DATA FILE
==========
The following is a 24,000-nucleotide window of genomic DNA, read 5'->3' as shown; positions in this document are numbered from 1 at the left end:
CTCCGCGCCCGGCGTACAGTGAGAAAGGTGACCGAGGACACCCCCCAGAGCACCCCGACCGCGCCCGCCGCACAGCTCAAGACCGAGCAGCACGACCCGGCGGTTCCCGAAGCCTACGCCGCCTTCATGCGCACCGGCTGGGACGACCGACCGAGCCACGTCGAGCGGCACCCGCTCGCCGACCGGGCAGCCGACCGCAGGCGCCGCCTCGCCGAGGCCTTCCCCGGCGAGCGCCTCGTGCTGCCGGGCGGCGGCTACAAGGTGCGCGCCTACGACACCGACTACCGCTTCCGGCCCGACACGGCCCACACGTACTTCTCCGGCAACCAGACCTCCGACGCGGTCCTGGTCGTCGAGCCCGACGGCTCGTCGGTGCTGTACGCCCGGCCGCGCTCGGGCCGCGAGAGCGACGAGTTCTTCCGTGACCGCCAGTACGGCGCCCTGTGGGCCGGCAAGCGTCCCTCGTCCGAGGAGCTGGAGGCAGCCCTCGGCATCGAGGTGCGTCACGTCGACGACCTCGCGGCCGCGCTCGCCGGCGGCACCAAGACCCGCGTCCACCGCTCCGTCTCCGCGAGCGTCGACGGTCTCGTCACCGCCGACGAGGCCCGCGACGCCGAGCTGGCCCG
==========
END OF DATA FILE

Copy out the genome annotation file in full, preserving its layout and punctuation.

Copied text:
The following is a 24,000-nucleotide window of genomic DNA, read 5'->3' as shown; positions in this document are numbered from 1 at the left end:
CTCCGCGCCCGGCGTACAGTGAGAAAGGTGACCGAGGACACCCCCCAGAGCACCCCGACCGCGCCCGCCGCACAGCTCAAGACCGAGCAGCACGACCCGGCGGTTCCCGAAGCCTACGCCGCCTTCATGCGCACCGGCTGGGACGACCGACCGAGCCACGTCGAGCGGCACCCGCTCGCCGACCGGGCAGCCGACCGCAGGCGCCGCCTCGCCGAGGCCTTCCCCGGCGAGCGCCTCGTGCTGCCGGGCGGCGGCTACAAGGTGCGCGCCTACGACACCGACTACCGCTTCCGGCCCGACACGGCCCACACGTACTTCTCCGGCAACCAGACCTCCGACGCGGTCCTGGTCGTCGAGCCCGACGGCTCGTCGGTGCTGTACGCCCGGCCGCGCTCGGGCCGCGAGAGCGACGAGTTCTTCCGTGACCGCCAGTACGGCGCCCTGTGGGCCGGCAAGCGTCCCTCGTCCGAGGAGCTGGAGGCAGCCCTCGGCATCGAGGTGCGTCACGTCGACGACCTCGCGGCCGCGCTCGCCGGCGGCACCAAGACCCGCGTCCACCGCTCCGTCTCCGCGAGCGTCGACGGTCTCGTCACCGCCGACGAGGCCCGCGACGCCGAGCTGGCCCG